Project description:Introduction: American Urological Association (AUA) guidelines recommend percutaneous nephrolithotomy (PCNL) for total stone burden greater than 20?mm, yet it is unclear if the number of stones affects adherence to this guideline. We aim to assess the impact of stone multiplicity on the choice of ureteroscopy (URS) vs PCNL as a first-line therapy for patients with high burden (>20?mm), and examine whether the AUA guideline-discordant care impacts patient outcomes. Materials and Methods: Data were collected from the Registry for Stones of the Kidney and Ureter (ReSKU) database, a prospectively collected registry of patients with stone disease. Multivariate logistic regression (MLR) was used to estimate the association between stone multiplicity and the decision to perform URS for high stone burden (>20?mm) patients. MLR was further used to estimate the association between performing URS and the following outcomes: stone-free rate, need for a second operation, and complications. Postoperative hospital stay was compared between patients receiving URS vs PCNL using Student's t-test. Results: One hundred twenty-five patients were included in this analysis. For patients with total stone burden exceeding 20?mm, those with more than three stones had roughly nine times the likelihood of undergoing URS over PCNL compared with patients with a single stone (adjusted odds ratio 9.21, confidence interval [95% CI] 2.55-40.58, p?=?0.001). Stone-free rates, Clavien-Dindo scores, and frequency of second-look operations did not differ significantly between URS and PCNL patients. URS patients were discharged an average of 1.26 days earlier than patients who received PCNL (95% CI 0.72-1.81, p?<?0.001). Discussion: Stone multiplicity strongly predicts which patients with stone burden >20?mm will undergo URS and who will undergo PCNL. These deviations from AUA guidelines do not appear to worsen patient outcomes. These results suggest that careful consideration of each patient may warrant deviation from guidelines.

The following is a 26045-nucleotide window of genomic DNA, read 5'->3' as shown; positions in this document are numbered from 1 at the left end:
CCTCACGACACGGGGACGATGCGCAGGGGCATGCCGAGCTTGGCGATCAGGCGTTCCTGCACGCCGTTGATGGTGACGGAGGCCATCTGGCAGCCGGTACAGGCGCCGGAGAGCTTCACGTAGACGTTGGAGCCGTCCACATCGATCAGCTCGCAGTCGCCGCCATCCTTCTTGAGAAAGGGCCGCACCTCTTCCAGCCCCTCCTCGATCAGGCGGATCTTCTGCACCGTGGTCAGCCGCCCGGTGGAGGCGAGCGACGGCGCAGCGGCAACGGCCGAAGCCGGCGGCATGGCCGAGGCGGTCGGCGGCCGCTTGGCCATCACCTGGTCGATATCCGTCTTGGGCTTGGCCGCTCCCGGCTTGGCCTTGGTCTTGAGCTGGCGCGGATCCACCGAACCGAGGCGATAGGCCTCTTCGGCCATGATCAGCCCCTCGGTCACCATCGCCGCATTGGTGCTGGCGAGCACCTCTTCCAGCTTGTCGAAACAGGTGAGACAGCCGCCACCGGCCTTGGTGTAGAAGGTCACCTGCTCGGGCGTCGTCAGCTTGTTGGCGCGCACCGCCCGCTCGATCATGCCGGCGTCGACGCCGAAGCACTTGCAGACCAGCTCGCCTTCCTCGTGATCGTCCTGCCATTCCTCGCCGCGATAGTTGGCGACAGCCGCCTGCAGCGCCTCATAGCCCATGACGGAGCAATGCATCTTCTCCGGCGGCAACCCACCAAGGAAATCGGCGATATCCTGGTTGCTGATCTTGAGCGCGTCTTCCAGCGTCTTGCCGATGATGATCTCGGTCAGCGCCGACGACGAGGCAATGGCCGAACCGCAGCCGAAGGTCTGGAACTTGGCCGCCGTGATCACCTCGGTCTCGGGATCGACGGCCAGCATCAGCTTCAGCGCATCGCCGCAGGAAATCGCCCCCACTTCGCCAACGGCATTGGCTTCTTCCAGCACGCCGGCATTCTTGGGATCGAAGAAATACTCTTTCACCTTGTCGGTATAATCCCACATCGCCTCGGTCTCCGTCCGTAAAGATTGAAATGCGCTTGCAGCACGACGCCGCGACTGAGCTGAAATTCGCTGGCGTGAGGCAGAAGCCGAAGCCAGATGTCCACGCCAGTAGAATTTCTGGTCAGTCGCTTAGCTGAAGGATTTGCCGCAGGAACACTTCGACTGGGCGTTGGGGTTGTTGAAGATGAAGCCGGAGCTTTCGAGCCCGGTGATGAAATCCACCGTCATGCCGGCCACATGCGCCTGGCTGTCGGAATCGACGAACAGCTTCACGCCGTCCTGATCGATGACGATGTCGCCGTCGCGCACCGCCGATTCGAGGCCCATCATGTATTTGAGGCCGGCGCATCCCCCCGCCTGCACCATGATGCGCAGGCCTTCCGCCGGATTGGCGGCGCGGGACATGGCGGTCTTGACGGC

Project description:<h4>Introduction</h4>Ultrasound guidance for percutaneous nephrolithotomy (PCNL) has gained acceptance amongst urologists given its numerous advantages over fluoroscopy. While traditionally performed in the prone position, this video demonstrates a step-by-step approach to performing PCNL in the supine position, solely under ultrasound guidance.<h4>Materials and methods</h4>Once in the modified supine (Galdakao-modified Valdivia) position, important anatomic landmarks are identified. It is important to first orient the ultrasound probe such that its cranial side corresponds to the left of the ultrasound screen. After optimizing a target calyx, keeping the needle in the imaging plane of the probe facilitates renal access. Tract dilation under ultrasound guidance is then achieved by keeping the wire and dilators in the same imaging plane.<h4>Results</h4>The 11th and 12th ribs, paraspinous muscle, iliac crest, midaxillary line, and costal margin are the anatomic landmarks that orient the probe to the location of the kidney. Placing the ultrasound probe in the midaxillary line, parallel to the 11th rib allows the operator to identify key renal landmarks: the renal cortex, peri-pelvic fat, collecting system, kidney stone with its associated postacoustic shadow, and the intended target calyx. Controlling the needle is easiest in the longitudinal view, as the needle can be visualized from skin to target. Dilation under ultrasound relies on keeping the wire in view. The tip of the 10-French dilator is based on the location where the wire image disappears as the dilator advances. The balloon dilator tip is visualized on ultrasound reaching the appropriate depth just inside the collecting system, at which time balloon inflation results in complete dilation of the tract.<h4>Conclusions</h4>This video provides a step-by-step approach demonstrating that PCNL can be performed in the supine position using only ultrasound-guidance. This approach facilitates renal access in this position and obviates the need for radiation exposure.